Plush digs on the 777.

The business cabin on the 777 is laid out six-abreast, 2-2-2, with a wide console between each seat. The plane felt very roomy (for some reason it seemed much roomier than the Korean Air 777 I’d been on earlier, despite the same layout), but the retractable privacy barrier was small and not particularly useful. Also, I much prefer the angled, herringbone-style configuration in which every seat has direct-aisle access. It stinks (sometimes literally) having to climb over the feet of the person next to you on the way to the lavatory.

Neither do I like the type of seatback-mounted video screens, common as they are, that allow everybody in the cabin to see what you’re watching. Not a big deal, though, and Qatar’s inflight entertainment (IFE) system has loads of films and television shows to choose from. I started with the Coen Brothers’ “Inside Llewyn Davis.” That’s when I was introduced to what has to be the most cumbersome and user-unfriendly IFE interface I’ve yet seen. You scroll through the options using a cursor, and the cursor… moves… very… very… slowly. And each time you highlight a movie or program to learn more about it, the system resets to the beginning. Unless you actually watch that selection, you have to re-scroll all the way through again. And when you do finally pick something, it takes three separate clicks to get the program running, each on a different part of the screen, requiring you to reposition that slow-motion cursor each time. Navigating this system is the height of tedium. (Emirates’ IFE is by far the most comprehensive, but, if you ask me, Delta’s is overall the best and most user-friendly.)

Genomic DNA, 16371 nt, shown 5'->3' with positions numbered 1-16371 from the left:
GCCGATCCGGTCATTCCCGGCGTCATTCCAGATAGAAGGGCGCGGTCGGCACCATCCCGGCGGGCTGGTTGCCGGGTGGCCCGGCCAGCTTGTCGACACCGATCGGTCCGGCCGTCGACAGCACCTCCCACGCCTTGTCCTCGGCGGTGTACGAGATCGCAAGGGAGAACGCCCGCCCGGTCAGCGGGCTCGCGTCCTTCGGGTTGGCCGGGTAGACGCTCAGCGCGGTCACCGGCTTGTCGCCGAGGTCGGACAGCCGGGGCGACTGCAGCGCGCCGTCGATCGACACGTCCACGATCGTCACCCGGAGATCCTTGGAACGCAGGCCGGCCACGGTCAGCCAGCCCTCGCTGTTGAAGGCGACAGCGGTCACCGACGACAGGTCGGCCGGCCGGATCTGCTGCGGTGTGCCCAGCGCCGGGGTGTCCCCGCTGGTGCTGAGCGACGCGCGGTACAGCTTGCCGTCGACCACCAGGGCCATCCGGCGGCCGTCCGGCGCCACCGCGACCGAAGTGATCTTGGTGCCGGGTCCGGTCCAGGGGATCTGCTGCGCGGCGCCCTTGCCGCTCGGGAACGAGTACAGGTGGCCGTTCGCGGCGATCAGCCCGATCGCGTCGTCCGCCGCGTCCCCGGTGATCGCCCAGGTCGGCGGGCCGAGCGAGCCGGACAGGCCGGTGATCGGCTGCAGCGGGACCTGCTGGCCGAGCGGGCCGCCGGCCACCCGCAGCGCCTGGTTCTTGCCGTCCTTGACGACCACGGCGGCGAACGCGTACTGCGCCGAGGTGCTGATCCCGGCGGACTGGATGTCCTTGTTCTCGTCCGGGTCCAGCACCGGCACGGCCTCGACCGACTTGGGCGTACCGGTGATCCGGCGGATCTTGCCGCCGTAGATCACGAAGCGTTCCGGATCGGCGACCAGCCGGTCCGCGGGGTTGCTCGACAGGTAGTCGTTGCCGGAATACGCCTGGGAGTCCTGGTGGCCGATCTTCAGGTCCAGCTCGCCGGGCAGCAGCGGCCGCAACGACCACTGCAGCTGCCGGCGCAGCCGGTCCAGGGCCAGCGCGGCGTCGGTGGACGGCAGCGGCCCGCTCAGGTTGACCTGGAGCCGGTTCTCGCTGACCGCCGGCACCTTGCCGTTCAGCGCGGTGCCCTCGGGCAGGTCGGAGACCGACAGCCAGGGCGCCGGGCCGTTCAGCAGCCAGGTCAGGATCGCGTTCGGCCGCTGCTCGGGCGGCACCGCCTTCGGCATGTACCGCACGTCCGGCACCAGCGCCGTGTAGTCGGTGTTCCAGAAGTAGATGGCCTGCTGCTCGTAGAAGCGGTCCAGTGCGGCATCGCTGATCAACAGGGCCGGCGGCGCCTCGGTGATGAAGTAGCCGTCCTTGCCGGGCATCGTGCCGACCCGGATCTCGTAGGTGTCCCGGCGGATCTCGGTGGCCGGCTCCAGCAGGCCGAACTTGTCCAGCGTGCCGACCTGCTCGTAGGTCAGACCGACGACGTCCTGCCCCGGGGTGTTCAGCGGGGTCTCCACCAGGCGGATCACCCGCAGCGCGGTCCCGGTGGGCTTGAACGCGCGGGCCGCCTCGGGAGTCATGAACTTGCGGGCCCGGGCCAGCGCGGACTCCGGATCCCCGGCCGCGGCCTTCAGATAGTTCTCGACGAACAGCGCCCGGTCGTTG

There was a mattress pad for use in the full recline position, which helped fill in the cushion gaps and made for a comfortable bed. The pillows, though, were skimpy. In a slot at each seat was a big leather binder, like the ones you find in a luxury hotel room, containing the menu and wine list. Qatar’s wine glasses taper inward at the top — a clever idea that helps reduce spills.

What I didn’t realize, however, is that, there are no formal meal services. Everything is on request. You can order whichever dish you want, when you want it. If you’re hungry or thirsty, you ring your call button and ask. This is appealing for obvious reasons, but it’s a little too open-ended, and at no time was this process explained. After takeoff on the first flight, I sat there for two hours, ravenously hungry and waiting for the service to begin, before finally figuring out there was no service.